6.11.09

Intern Sweatshop: Boobvertising!?!


We just want to say that our intern came up with this topic all on her own, after doing extensive research, and had no prompting from any of us. Although we did discuss the title with her at length. All kidding aside, she does delve into an issue close to her heart, while drawing attention to an interesting campaign being run right here in our own backyard. Enjoy.


So that’s the trick to capturing this audience’s attention. Now things are starting to make sense. When exactly does objectification of the female body cross the line of morally acceptable and ethical advertising?

I have found busty ads that I consider controversial and one that takes a completely new and unique approach to advertising focused on “the girls.”

Does the slogan “Life’s Short. Get a Divorce” ring a bell? This billboard, featuring a scantily clad duo in provocative positioning, created quite a stir a few years ago. The ad was conceptualized by Chicago divorce attorney, Corri Fetman.

Fetman created so much buzz with the racy advertisements that she was forced to take them down. She then resorted to plastering the images on box-trucks to be driven around Chi-town. Fetman also claimed to have been the busty woman in the ads; it was no surprise she was later approached to pose in Playboy Magazine. Shockingly, she accepted the offer.

Another advertisement, for a procedure some consider inappropriate and many consider a great contributor to the objectification of women, is this one centered on breast implants.


It is not the content of the billboard that is the problem here, and sure, the imagery used is, well…a little risqué. But the real issue here is that this billboard was placed directly outside of a military base in Morongo Valley, Ca—a base populated mostly by males. Yeah.

I suppose it is assumed that while soldiers are leaving the base headed home, this advertisement would motivate them to purchase their girls at home a lovely set of…well…girls. I can’t wait to welcome back my soldier with a loving hug, a warm, home-cooked meal and my new efforts at becoming a Pam Anderson look-a-like, DDD’s and all. “Welcome home, honey. Thanks for the gift.”

The sheer concept of targeting this billboard towards men, positioned in a place where mostly men would see it, seems to be what I like to call the “bissue” – the big issue. Alright advertisers, let’s think this one through. How do you suspect a man would propose the idea of implants to his girl? “Oh honey, I saw this ad today for a boob job on my way home from work and immediately thought of you.” SLAP! Now ladies, if you want to enhance your bustline, go right ahead. I am all for it. But if your man is the one making the suggestion, well, your fist hurts even more when holding a roll of quarters.

On the flip side of all of this, I found an ad campaign that is entirely focused on women’s breasts but is done in a tasteful and professional manner. It purposefully causes some excitement, but that’s only temporary until one learns who is behind this campaign.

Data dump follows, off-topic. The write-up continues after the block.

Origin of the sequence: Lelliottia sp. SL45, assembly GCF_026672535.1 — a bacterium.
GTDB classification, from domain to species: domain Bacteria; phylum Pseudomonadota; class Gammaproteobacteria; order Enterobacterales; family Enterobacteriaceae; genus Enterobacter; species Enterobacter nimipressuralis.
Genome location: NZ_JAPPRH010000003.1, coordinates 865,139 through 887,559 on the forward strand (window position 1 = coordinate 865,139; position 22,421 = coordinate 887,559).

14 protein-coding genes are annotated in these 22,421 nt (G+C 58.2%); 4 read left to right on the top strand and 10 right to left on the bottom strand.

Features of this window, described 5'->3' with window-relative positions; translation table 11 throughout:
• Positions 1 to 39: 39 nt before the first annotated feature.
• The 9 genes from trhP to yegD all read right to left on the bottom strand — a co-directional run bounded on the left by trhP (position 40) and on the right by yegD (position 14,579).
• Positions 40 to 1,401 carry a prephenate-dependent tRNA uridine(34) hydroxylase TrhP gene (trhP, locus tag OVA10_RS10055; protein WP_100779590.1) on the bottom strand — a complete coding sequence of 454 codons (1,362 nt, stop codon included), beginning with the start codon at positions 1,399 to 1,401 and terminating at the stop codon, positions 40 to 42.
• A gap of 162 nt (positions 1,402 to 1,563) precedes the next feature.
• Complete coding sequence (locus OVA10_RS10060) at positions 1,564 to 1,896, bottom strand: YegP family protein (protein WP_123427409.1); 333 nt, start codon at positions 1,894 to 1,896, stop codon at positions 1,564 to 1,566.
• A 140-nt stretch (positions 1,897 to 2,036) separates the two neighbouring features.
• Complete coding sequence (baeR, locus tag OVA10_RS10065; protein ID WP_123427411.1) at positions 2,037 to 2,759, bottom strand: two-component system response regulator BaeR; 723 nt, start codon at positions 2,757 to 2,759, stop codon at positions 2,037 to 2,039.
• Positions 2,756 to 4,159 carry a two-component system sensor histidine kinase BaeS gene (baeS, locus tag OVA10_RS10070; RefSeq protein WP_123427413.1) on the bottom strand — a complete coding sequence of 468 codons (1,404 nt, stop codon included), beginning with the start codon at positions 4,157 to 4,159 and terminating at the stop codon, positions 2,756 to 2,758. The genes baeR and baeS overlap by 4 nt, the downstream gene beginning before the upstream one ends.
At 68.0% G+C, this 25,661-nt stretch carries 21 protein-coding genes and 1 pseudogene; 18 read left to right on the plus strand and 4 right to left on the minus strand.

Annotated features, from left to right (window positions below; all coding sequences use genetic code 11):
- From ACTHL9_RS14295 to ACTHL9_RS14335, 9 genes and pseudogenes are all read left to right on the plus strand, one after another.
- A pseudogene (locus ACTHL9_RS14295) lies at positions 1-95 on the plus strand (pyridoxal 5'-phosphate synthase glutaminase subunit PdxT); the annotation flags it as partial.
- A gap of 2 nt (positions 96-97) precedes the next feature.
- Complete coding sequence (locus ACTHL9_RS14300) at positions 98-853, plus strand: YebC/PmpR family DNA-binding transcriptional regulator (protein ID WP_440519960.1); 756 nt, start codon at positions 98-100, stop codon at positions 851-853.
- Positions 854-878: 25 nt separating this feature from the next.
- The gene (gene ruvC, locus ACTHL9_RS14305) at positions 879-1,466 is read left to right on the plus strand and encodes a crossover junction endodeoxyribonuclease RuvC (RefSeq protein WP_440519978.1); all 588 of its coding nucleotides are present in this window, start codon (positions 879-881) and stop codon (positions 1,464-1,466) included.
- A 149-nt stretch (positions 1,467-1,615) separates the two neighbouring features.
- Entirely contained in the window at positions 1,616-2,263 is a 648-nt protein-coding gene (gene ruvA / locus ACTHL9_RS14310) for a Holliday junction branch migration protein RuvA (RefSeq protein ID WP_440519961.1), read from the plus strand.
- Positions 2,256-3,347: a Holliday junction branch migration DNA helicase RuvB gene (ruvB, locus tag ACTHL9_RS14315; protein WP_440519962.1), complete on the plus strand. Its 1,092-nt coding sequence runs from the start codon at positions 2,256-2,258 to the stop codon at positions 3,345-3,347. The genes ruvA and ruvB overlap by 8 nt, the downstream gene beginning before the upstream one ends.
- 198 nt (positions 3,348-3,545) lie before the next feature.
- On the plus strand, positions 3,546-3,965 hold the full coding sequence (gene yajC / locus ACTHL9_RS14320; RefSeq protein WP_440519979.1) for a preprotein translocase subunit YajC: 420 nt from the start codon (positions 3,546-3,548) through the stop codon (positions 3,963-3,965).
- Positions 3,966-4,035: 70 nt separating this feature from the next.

I was driving through Baltimore city when I noticed a sign similar to the one above. I was completely shocked. So, I went home and googled the tagline. Bingo, I responded in exactly the way viewers were supposed to. I succumbed to this example of effective advertising. And here is what I learned.

This new campaign is implemented by the Maryland Affiliate of Susan G. Komen for the Cure. Signage like the one above has been placed all around Maryland trying to rally support. The organization has also released other forms of advertisements to get the word out.

According to a press release from the organization’s Development Director, Lenore Koors, the campaign is “based on the premise of ‘telling your story’ and the physical and emotional connection to local breast cancer survivors and co-survivors.” These pro-bono marketing services were provided by PUNCH of Sykesville, Md., says Koors, as an attempt to let the “Thousands of Maryland breast cancer survivors know they are not alone in their fight and to offer them the opportunity to tell their stories – firsthand accounts of their struggles with this disease, their treatments and their successes.”

This concept was to include ten local survivors who were chosen based on their stories submitted to the organization’s website. These women provide real life case studies to be used in the campaign. They were also photographed and filmed for PSA and webstory materials. Koors adds that these women are the “Faces of this campaign, and the faces of hope.”

The organization also has a facebook page where other women can share their own empowering stories and submit pictures of themselves, yes indeed, supporting their own local breasts for a chance to win some fun Komen prizes.

http://www.facebook.com/komenMD

Check out some of the ads seen around town:



I personally like this campaign and the organization’s approach to capturing attention. With these innovative headlines and strategically centered images, Komen Maryland is driving the point home that breast cancer support is the most important thing to beating this horrible disease.

But I have to wonder, is this campaign acceptable to me simply because of the nature of the organization and because this is a good cause? Or is this a creative, tasteful and well thought out spin on what so many beer companies and car magazines having been doing for decades? After all, in advertising there is such a thing as too much boob. But as far as this campaign goes, those girls at Komen have this girl’s support.

-Amanda Gazi, Creative Department Intern

BIC Pens| An entire magazine re-written with Bic pens in Uruguay


7 New Skills for a Post-Pandemic Marketer

The impact of Covid-19 has had a significant impact across the board with the marketing and advertising industry in 2020, but there is hope...